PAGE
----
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(Yonhap Interview) GomiLabs creating AI devices to care for and entertain pets

Interviews 09:00 May 13, 2019

By Kim Han-joo

SEOUL, May 13 (Yonhap) -- Leaving your dogs and cats at home alone all day with just a treat dispenser and some toys is heartbreaking. Your furry friends will likely just lie on the couch eagerly awaiting your return.

GomiLabs, a startup that develops artificial intelligence (AI) pet entertainment devices and pet care products, is working to create solutions to keep them physically and mentally stimulated, according to its chief executive officer.

The CEO says it can help pet owners who want their loving animals to stay active and not feel lonely.

"An increasing number of pet owners are concerned about their pets' health and psychology, and are willing to spend money as they do not think of their dogs and cats as just animals but as part of their families," Kim In-su, the CEO of GomiLabs, said in an interview with Yonhap News Agency in Seoul.

"We can help pet owners who want their loving animals to stay active and not feel lonely," he said.

The engineer with a degree in software development says the company's goal is to launch various devices that can take care of pets around the clock and eventually provide a comprehensive solution for their health and psychology based on the database.

Since its foundation by a group of engineers in 2015, GomiLabs has focused on developing AI-embedded devices from smart toys to wearables that not only entertain pets but also learn their behavioral patterns.

Among the lineup of GomiLabs' devices is an interactive smart toy called the Gomi Ball, scheduled for global launch in September, that continuously rolls in irregular patterns as it interacts with pets and uses responsive triggers, such as touch.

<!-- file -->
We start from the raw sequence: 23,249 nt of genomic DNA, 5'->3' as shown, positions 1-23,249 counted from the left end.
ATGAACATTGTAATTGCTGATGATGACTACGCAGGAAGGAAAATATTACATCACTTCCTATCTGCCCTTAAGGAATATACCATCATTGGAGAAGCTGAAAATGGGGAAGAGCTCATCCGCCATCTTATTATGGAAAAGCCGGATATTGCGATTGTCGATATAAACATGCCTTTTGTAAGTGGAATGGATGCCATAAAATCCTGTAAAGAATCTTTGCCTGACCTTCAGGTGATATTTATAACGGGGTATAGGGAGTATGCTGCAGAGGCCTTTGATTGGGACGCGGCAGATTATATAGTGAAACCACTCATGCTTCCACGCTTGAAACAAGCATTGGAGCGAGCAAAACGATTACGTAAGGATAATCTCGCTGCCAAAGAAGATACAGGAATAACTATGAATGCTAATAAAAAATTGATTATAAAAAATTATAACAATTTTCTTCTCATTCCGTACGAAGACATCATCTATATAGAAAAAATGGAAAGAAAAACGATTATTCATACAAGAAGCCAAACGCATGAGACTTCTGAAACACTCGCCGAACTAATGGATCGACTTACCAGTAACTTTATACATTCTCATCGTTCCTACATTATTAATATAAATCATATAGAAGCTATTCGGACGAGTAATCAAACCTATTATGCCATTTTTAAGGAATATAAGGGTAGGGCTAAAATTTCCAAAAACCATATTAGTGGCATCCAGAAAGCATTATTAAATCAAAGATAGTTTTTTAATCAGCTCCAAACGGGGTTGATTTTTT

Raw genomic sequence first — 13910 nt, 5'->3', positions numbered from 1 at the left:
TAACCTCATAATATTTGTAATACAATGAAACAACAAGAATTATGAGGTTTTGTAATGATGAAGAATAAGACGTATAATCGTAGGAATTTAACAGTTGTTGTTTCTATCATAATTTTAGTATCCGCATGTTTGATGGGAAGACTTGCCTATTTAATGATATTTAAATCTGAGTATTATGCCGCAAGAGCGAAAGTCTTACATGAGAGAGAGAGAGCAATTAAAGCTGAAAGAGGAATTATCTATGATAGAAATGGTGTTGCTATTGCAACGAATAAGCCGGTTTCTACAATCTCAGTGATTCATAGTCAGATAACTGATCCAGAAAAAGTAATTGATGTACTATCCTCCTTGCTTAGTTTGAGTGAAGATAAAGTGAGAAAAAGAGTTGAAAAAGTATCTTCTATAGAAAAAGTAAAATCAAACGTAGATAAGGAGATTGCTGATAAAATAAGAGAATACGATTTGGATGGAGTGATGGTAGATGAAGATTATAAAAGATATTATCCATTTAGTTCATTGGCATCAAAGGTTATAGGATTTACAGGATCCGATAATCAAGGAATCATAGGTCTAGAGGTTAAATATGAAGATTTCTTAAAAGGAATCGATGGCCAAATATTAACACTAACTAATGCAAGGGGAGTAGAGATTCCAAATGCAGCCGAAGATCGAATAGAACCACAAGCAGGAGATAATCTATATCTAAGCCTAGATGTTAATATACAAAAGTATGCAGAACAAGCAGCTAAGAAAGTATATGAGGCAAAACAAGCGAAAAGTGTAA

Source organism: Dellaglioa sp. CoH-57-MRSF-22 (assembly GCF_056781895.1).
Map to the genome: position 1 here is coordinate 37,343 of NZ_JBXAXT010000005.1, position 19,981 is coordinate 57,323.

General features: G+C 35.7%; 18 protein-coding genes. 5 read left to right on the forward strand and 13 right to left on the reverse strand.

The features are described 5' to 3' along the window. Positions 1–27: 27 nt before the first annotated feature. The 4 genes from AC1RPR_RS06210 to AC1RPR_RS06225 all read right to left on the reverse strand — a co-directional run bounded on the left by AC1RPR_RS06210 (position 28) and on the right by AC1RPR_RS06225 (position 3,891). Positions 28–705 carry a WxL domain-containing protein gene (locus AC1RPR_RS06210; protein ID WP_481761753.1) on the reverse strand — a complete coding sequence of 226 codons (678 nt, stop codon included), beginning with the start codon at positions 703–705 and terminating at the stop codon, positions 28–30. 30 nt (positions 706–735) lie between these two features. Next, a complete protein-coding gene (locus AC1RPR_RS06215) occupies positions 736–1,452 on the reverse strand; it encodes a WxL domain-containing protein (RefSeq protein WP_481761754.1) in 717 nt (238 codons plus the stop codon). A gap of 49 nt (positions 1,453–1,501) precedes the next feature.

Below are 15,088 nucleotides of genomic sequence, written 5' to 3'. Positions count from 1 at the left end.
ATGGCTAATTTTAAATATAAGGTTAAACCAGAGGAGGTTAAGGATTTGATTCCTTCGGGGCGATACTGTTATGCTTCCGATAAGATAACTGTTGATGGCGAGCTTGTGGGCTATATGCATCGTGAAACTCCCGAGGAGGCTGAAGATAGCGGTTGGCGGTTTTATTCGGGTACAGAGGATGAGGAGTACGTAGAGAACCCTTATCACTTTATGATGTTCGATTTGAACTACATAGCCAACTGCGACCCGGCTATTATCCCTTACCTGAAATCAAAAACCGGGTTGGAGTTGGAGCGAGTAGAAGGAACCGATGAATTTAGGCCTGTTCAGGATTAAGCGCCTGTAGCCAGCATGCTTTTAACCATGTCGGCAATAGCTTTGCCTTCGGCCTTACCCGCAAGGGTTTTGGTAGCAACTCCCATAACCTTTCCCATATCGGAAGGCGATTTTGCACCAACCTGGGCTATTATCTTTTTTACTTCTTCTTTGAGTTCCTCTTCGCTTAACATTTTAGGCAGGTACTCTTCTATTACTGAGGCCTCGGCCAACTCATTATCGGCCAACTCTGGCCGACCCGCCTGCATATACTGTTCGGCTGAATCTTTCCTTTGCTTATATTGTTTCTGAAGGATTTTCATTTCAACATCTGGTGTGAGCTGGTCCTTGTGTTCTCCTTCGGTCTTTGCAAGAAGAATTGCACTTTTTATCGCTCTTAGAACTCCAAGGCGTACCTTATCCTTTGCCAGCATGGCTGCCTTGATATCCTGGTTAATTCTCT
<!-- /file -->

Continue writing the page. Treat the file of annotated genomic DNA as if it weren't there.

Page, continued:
The device's AI system analyzes the pets' patterns for 24 hours through a free mobile application, allowing pet owners to remotely track and monitor their pets' activity, the chief executive said.

"When the dog bites Gomi, it vibrates, and when the dog grabs or drops Gomi, it rolls away and escapes by itself," Kim said. "Gomi continuously moves in patterns that are tailored for each pet as it gets smarter so that your pet never gets bored."

This photo, provided by GomiLabs, shows a dog playing with the Gomi Ball, an artificial intelligence (AI) pet toy. (Yonhap)

The smart toy, first showcased on the crowdfunding website Kickstarter, costs US$146 and comes with a charger stand and a cable.

Two additional devices -- a wearable attached to a collar and an automatic feeder -- are currently under development as well and available for a prototype soon, GomiLabs said.

"The wearable has a sensor that monitors pets' movements to learn their activity patterns in real time," Kim said. "The device is also connected to the application that instructs pets to move around when they need exercise."

The AI-driven feeder product, the Gomi Toss, is also connected to the application to not only record the amount of food intake but also automatically give more food as rewards when the pet exercises with the Gomi Ball.

Despite a steep growth of the country's pet population estimated at 10 million, there are not viable smart tools fully dedicated to taking care of pets left alone at home, which may experience anxiety and suffer from obesity, according to Kim.

Kim said more than 1 in 5 local households in South Korea had at least one pet last year, and the portion will further increase largely on the back of a rise in single-person households.

That means the pet care market, although it is already expanding fast, has vast potential to grow further down the road, he said.

The global pet care market is valued at $131 billion in 2019, growing 6.3 percent from last year's estimated $123 billion, according to the data from industry tracker Euromonitor International.

For South Korea, its pet care market is estimated at $1.57 billion this year, a 5.4 percent on-year rise from last year's estimated $1.49 billion and a twofold jump from 2011, the data show.

Sensing GomiLabs' business potential, a number of big name businesses, including the country's top mobile carrier SK Telecom Co., joined hands with GomiLabs. German pharmaceutical firm Bayer AG also has a business arrangement with GomiLabs, according to Kim.

While the company's products and technology do not provide a complete solution to the various issues faced by pets and their owners, they can assist pets that need stimulation, and can help with physical and behavior issues, Kim said.

"We started our firm to provide the world with beneficial technology so that there are less lonely pets and possibly abandoned animals," he said.

Kim In-su, CEO of Gomi Labs (Yonhap)

khj@yna.co.kr
(END)

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